FDA Modifies Statin Label Warnings

Daniel Weiss, Senior Editor
Published Online: Wednesday, February 29, 2012
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The cholesterol-fighting drugs will have new warnings regarding the risk of diabetes and memory problems, but without recommendations for routine liver testing.

The FDA has announced changes to the labels of statins indicating an increased risk of diabetes and cognitive difficulties, but deemphasizing concerns over liver problems.
The affected medications include atorvastatin (Lipitor), fluvastatin (Lescol), lovastatin (Mevacor), lovastatin extended-release (Altoprev), pitavastatin (Livalo), pravastatin (Pravachol), rosuvastatin (Crestor), and simvastatin (Zocor), as well as the combination products lovastatin/niacin extended-release (Advicor), simvastatin/niacin extended-release (Simcor), and simvastatin/ezetimibe (Vytorin).
These drugs' labels will include a new warning that statins are associated with a potential increase in blood sugar levels and the development of type 2 diabetes mellitus. This is based on a number of studies, including the JUPITER trial, which found a 27% increase in diabetes in patients taking rosuvastatin; a substudy in the PROVE-IT TIMI 22 trial, which found that high-dose atorvastatin was associated with decreased glycemic control; and a meta-analysis of 13 trials including 91,140 participants, which found that statin therapy was associated with a 9% increase in new-onset diabetes.
The labels will also include a warning that some patients have experienced memory loss and confusion in connection with the use of these cholesterol-lowering medications. This change is based on post-marketing adverse event reports, generally regarding patients older than 50 years of age who experienced memory loss or impairment that was reversed by stopping medication, with a median time of symptom resolution of 3 weeks. The FDA adds that it believes the cardiovascular benefits of statins outweigh the risks of increased blood sugar levels and cognitive problems.
In addition, statin labels will no longer indicate the need for routine periodic monitoring of liver enzymes in patients taking the drugs. Instead, the FDA recommends that patients undergo a liver enzyme test before starting statin therapy and as clinically necessary afterward. The change is based on a determination that serious liver damage with statins is unpredictable and rare—estimated at less than or equal to 2 incidents per 1 million patient-years—and that routine enzyme monitoring does not effectively detect or prevent it. Patients are urged to seek medical attention, however, if they have symptoms of liver problems, including unusual fatigue or weakness; loss of appetite; upper belly pain; dark-colored urine; or yellowing of the skin or the whites of the eyes.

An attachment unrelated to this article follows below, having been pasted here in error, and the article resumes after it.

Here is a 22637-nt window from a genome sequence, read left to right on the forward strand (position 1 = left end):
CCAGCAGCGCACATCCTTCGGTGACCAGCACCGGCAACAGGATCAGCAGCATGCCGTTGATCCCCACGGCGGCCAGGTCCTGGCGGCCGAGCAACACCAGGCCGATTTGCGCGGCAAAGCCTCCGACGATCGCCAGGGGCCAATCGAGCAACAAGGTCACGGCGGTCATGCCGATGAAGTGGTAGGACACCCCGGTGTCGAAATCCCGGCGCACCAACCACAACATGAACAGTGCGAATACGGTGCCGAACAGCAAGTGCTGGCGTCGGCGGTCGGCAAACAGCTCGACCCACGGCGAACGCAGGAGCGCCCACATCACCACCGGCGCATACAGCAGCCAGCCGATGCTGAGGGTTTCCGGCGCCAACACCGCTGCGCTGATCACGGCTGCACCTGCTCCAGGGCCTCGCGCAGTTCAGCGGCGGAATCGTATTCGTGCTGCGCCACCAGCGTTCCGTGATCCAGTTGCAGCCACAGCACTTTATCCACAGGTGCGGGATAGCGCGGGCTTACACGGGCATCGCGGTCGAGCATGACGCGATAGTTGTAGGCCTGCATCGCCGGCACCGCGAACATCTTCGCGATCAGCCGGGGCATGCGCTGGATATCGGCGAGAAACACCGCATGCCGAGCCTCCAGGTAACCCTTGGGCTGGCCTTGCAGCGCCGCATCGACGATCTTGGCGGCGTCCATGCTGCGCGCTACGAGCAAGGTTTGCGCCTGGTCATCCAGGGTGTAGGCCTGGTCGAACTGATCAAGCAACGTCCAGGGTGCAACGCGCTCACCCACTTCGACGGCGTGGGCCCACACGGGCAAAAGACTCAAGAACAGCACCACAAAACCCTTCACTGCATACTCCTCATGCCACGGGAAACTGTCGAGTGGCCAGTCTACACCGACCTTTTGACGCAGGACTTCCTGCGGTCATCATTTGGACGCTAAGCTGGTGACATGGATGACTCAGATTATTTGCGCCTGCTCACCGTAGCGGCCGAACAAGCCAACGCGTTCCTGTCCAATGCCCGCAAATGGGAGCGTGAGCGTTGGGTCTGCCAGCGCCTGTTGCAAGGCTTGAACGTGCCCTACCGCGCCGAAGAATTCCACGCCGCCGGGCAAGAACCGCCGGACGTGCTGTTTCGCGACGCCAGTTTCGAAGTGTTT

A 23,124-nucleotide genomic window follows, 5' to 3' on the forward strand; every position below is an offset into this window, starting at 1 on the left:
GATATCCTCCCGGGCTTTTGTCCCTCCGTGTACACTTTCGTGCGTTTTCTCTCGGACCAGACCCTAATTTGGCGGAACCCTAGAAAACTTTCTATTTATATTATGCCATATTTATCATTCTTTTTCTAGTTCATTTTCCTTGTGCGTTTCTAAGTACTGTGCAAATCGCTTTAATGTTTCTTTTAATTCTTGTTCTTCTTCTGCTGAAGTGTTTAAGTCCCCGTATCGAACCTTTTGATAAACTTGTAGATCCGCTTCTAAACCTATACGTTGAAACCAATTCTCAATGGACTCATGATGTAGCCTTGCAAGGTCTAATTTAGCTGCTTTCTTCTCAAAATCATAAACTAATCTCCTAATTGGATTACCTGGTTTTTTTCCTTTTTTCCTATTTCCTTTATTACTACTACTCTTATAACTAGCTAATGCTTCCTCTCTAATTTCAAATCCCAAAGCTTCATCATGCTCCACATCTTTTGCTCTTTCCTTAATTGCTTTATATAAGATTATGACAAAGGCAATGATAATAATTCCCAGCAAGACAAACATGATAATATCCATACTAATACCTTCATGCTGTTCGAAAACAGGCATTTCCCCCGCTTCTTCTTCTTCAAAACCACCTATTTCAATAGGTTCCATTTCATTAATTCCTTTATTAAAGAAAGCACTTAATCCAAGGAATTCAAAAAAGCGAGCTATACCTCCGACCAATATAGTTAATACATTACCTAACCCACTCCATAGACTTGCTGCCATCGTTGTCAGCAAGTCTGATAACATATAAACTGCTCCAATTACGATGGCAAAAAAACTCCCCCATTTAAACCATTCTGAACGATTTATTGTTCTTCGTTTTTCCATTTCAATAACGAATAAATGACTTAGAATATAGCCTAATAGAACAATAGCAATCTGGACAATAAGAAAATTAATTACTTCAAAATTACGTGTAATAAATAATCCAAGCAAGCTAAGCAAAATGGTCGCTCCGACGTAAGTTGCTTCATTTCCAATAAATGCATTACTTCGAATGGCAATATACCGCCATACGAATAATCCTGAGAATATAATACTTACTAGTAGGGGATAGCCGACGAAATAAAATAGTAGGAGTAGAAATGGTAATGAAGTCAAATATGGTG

The FDA also announced changes to the label of lovastatin to indicate that, due to an increased risk of muscle injury, it is contraindicated with protease inhibitors used to treat hepatitis C (boceprevir and telaprevir) and HIV, as well as drugs used to treat certain bacterial and fungal infections (itraconazole, ketoconazole, posaconazole, erythromycin, clarithromycin, and telithromycin) and the antidepressant nefazodone. The label will also advise avoiding lovastatin with cyclosporine and gemfibrozil; not exceeding 20 mg of lovastatin daily with danazol, diltiazem, and verapamil; not exceeding 40 mg of lovastatin daily with amiodarone; and avoiding more than 1 quart of grapefruit juice per day with lovastatin.
The FDA requests that health care professionals and patients report any side effects associated with statin use to the FDA MedWatch program.
Check out our previous coverage of statin labeling changes:
Drug Interactions with Simvastatin: The Risk Continues (Pharmacy Times, October 2011)

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